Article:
OT Law & NT Ethics – 7: The Law and the Gospel (and Abraham)

It has been a while since I posted a new installment in the series exploring the relationship between Old Testament law and New Testament ethics. Sorry about that. Life has a way…of getting in the way. If you’ve not read the previous installments, well, I would strongly suggest that you grant enough time to do so. There is a madness to the method.

Previous Posts in This Series

Here are the earlier posts:

1 – Prefatory Playfulness
2 – Love and Leviticus 
3 – Practice and Priorities
4 – Abominations
5 – Ritual Impurity
6 – The Ten Commandments

Preface

Now, it may be surprising that, while in a series discussing the relationship between Old Testament law and New Testament ethics, one would include a post focused on the gospel. But it shouldn’t be too surprising, I should think.

We often hear law and gospel set in peculiar opposition, as if you cannot have both, as if you must have either one or the other, as if law vs. gospel. To be forthright, I’d like to challenge that, or at least insist that it needs to be seriously nuanced.

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The Rhetoric of Wrath: Douglas Campbell: Paul, “the Teacher,” and the Gentiles — Part 3 (Christian Gentiles of Romans 2)

“Even though Douglas Campbell grants that the gentiles in question in Galatians were Christian gentiles, he holds that the gentiles in question in Romans 2 are non-Christian gentiles. In this regard, he agrees with the more common conventional reading(s). I disagree and depart from that perspective, holding that the gentiles in question in Romans 2 are Christian gentiles. So, what is DC’s case against this? To this we now turn.”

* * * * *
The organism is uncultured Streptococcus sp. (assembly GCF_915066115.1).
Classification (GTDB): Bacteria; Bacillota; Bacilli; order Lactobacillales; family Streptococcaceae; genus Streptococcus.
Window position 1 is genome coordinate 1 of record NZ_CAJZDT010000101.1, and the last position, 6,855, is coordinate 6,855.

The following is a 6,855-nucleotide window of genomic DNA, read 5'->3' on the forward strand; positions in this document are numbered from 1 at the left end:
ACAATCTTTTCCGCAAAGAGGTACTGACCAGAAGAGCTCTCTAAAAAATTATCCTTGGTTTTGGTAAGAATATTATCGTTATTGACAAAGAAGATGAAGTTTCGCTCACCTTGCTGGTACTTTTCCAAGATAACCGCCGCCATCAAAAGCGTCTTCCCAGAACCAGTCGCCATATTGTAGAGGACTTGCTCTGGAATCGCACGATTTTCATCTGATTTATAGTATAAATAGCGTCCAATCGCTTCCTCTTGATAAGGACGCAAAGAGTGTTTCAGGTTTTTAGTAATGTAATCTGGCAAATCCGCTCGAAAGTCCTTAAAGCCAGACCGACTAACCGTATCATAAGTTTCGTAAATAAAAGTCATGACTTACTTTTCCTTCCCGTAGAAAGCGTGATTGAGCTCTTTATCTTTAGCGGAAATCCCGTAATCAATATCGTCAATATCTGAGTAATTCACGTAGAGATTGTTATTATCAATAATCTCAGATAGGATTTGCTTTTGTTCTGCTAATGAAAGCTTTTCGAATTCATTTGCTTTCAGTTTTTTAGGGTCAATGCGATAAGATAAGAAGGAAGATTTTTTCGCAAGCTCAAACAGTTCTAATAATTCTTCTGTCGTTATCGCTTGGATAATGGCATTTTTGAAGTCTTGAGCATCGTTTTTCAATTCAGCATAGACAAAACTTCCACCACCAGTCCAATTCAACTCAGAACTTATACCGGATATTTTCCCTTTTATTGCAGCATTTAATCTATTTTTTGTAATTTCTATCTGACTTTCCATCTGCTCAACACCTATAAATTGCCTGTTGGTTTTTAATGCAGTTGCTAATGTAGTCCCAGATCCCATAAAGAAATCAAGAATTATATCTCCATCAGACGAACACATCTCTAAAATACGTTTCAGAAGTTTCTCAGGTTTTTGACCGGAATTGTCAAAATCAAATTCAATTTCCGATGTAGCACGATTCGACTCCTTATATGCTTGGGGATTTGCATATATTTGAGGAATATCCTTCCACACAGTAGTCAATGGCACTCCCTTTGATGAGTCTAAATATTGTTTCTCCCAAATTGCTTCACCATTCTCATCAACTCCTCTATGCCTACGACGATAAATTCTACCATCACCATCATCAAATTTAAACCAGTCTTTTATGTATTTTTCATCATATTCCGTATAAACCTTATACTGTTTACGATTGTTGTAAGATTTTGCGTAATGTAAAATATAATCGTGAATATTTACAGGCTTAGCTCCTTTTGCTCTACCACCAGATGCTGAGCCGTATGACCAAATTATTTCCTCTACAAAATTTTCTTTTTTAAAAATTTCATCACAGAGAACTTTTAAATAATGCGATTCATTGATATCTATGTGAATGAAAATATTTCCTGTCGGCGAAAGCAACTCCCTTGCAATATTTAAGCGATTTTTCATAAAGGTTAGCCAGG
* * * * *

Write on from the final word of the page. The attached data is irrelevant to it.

The Rhetoric of Wrath: Douglas Campbell: Paul, “the Teacher,” and the Gentiles — Part 3 (Christian Gentiles of Romans 2).

Garlington on Galatians

Garlington on GalatiansI just received a copy of the 3rd edition of Don Garlington’s commentary on Galatians: An Exposition of Galatians: A Reading from the New Perspective. Several years ago, in our home Bible study, Don graciously permitted us to use a manuscript version of the first edition of this commentary. I remember well how we appreciated his work, and how it helped facilitate great discussion and contemplation of the challenging import of this very challenging and probing epistle. I anticipate rereading this volume throughout the summer months.